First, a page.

Japan lifts the ban on imports of Danish beef after other EU Member States

On 2 February 2016, Japan lifted its long-term ban on Danish beef based on an alleged risk of Bovine Spongiform Encephalopathy (BSE). The decision on products from Denmark follows an earlier opening of the Japanese market to beef products from France, Ireland, the Netherlands, and Poland.

Japan introduced an import ban on beef from the EU in 2001, referring to a risk of Bovine Spongiform Encephalopathy (BSE). This measure went beyond the international standards set by the World Organisation for Animal Health (OIE) and did not take into account the stringent control and surveillance measures in place in the European Union guaranteeing the safety of European beef and beef products.

Commissioners Andriukaitis, Malmström and Hogan, responsible respectively for trade, agriculture and food safety, agree that “it is good news that Japan continues to approve beef exports from EU Member States. We look forward to seeing Japan open its market to remaining EU Member States in the near future. All Commission services, together with the EU Delegation to Japan, are working towards opening the Japanese market for EU beef and beef products for all those Member States that are interested in exporting”.

This is also an encouraging signal for those EU Member States that have also applied to export beef, and whose equally high level of food safety has been internationally recognised by the World Organisation for Animal Health (OIE).

Exports of beef and beef products from the EU to Japan resumed in 2013. The exports from the first 4 authorised Member States were worth €4.6 million in the first half of 2015. For Danish beef exports to effectively resume, Denmark will now need to designate the exporting establishments.

(Source: DG Sante)

Food recalls in EU – Week 48/2015

This week on the EU RASFF (Rapid Alert System for Food and Feed) we can find the following notifications:

1. Alerts followed by a recall from consumers:

2. Information for attention/for follow up followed by a recall from consumers:

3. Alerts followed by a withdrawal from the market:

4. Seizures:

None.

5. Border rejections:

  • acetamiprid (0.081 mg/kg – ppm) in pomegranates from Turkey
  • aflatoxins (B1 = 125; Tot. = 147 / B1 = 47; Tot. = 53 µg/kg – ppb) in pistachios in shell from Iran
  • aflatoxins (B1 = 15.6; Tot. = 17.4 µg/kg – ppb) in pistachios from the United States
  • aflatoxins (B1 = 17.4; Tot. = 18.4 µg/kg – ppb) in chilli powder from Bangladesh
  • aflatoxins (B1 = 27.8; Tot. = 29.39 µg/kg – ppb) in organic hazelnuts, dried figs, (B1 = 32; Tot. = 36 / B1 = 99.1; Tot. = 162.3 / B1 = 16.3; Tot. = 17.29 µg/kg – ppb) in shelled hazelnuts (B1 = 64.95; Tot. = 75.06 µg/kg – ppb) and in crushed roasted hazelnuts (B1 = 7.4; Tot. = 22 / B1 = 9.6; Tot. = 22 µg/kg – ppb) from Turkey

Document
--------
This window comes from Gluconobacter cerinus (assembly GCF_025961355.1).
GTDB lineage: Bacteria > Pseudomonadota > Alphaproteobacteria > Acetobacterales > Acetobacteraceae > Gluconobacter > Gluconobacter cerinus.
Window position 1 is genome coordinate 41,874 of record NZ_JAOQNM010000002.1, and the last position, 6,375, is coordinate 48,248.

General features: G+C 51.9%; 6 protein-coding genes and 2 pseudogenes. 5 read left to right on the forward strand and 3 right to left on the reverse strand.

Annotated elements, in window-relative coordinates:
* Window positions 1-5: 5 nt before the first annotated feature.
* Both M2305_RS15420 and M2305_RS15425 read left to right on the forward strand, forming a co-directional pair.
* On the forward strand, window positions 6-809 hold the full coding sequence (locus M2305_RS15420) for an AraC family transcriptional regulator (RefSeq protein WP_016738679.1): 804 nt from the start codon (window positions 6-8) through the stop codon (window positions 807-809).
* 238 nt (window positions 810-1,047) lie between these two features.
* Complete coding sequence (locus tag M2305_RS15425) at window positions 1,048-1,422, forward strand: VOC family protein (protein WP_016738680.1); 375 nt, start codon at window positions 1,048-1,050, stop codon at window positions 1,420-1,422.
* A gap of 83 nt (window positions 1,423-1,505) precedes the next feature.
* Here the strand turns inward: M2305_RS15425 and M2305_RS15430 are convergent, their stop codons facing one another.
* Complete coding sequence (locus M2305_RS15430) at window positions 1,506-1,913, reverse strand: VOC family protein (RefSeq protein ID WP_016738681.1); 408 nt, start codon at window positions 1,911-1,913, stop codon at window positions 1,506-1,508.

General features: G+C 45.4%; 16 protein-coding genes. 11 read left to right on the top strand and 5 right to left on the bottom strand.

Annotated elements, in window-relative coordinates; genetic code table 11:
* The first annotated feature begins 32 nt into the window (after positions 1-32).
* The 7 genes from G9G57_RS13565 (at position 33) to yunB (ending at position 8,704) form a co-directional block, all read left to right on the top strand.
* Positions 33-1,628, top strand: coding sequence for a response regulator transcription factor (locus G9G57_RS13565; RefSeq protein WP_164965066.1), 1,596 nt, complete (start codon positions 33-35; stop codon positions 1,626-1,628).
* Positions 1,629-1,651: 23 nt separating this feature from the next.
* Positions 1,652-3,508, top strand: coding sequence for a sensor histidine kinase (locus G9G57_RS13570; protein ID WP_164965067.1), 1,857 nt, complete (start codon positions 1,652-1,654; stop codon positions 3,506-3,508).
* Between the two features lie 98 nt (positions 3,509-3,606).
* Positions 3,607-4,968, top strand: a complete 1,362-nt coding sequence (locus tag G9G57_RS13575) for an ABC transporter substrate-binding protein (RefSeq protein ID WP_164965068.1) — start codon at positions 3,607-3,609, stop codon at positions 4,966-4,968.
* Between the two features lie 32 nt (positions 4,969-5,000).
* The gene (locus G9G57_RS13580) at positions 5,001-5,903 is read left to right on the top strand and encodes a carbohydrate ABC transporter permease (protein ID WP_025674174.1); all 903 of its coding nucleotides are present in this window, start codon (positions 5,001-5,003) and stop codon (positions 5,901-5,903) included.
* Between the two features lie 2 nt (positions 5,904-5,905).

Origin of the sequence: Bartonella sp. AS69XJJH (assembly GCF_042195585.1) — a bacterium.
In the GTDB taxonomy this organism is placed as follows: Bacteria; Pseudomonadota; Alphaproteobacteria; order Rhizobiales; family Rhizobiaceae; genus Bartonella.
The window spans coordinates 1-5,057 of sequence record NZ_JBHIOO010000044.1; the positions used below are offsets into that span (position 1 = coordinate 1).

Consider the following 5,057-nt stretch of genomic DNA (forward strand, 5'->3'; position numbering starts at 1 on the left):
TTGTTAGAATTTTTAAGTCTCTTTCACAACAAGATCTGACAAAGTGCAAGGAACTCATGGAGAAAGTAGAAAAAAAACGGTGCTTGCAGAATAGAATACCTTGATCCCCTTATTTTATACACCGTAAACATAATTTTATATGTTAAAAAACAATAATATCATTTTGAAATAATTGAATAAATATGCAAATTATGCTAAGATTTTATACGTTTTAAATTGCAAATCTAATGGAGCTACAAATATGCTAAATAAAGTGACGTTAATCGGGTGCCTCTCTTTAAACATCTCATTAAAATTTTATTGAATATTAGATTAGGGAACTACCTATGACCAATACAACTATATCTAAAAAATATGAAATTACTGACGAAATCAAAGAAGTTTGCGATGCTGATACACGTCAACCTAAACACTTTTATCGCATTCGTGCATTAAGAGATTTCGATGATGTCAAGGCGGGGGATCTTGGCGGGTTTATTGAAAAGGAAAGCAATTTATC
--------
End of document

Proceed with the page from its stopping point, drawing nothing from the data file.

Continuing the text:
• aflatoxins (B1 = 7.8; Tot. = 8.8 µg/kg – ppb) in groundnuts from Argentina
  • aflatoxins (B1 = 9.0 µg/kg – ppb) in crushed chillies from India
  • copper (115 mg/kg – ppm) in vine leaves in brine from Turkey
  • FEED: aflatoxins (B1 = 60.3 µg/kg – ppb) in peanuts for bird feeding from Brazil
  • fenpropathrin (0.017 mg/kg – ppm) and imidacloprid (0.021 mg/kg – ppm) and unauthorised substance tolfenpyrad (0.11 mg/kg – ppm) in green tea from Turkey
  • fraudulent health certificate(s) for frozen barramundi fillets (Lates spp) from China
  • improper health certificate(s) for shrimps (Penaeus duorarum) from Côte d’Ivoire with improper packaging (too porous)
  • ivermectin (4.0 µg/kg – ppb) unauthorised in frozen barramundi (Lates spp) from Vietnam
  • mercury (0.78 mg/kg – ppm) in chilled John Dory (Zeus faber) from Tunisia
  • poor temperature control of frozen Argentine red shrimp (Pleoticus muelleri) from Argentina, frozen crabs (Cardisoma spp) and frozen raw lobsters (Panulirus argus) from Honduras, frozen fillets of mackerel (Scomber spp) and dolphinfish (Coryphaena) from China
  • propargite (0.204 mg/kg – ppm) in dried tomatoes from Tunisia
  • Salmonella (1 out of 5 samples /25g) in betel leaves from India
  • Salmonella (presence /25g) in hulled sesame seeds from India
  • shigatoxin-producing Escherichia coli (in 1 out of 5 samples /25g) in chilled beef from Brazil
  • stones (1.2 %) in white pepper husk from Vietnam
  • too high content of colour E 102 – tartrazine (0.65 %) and unauthorised use of colour E 110 – Sunset Yellow FCF (47.5 mg/kg – ppm) in frozen sweet corn pastry from Colombia
  • too high content of sulphite (2143 mg/kg – ppm) in dried apricots from Turkey
  • unauthorised substance aldrin in chilled peppers from Turkey
  • unauthorised substance carbendazim (1.5 mg/kg – ppm) in peas from Kenya
  • unauthorised substance profenofos (0.04 mg/kg – ppm) in black olives in brine from Peru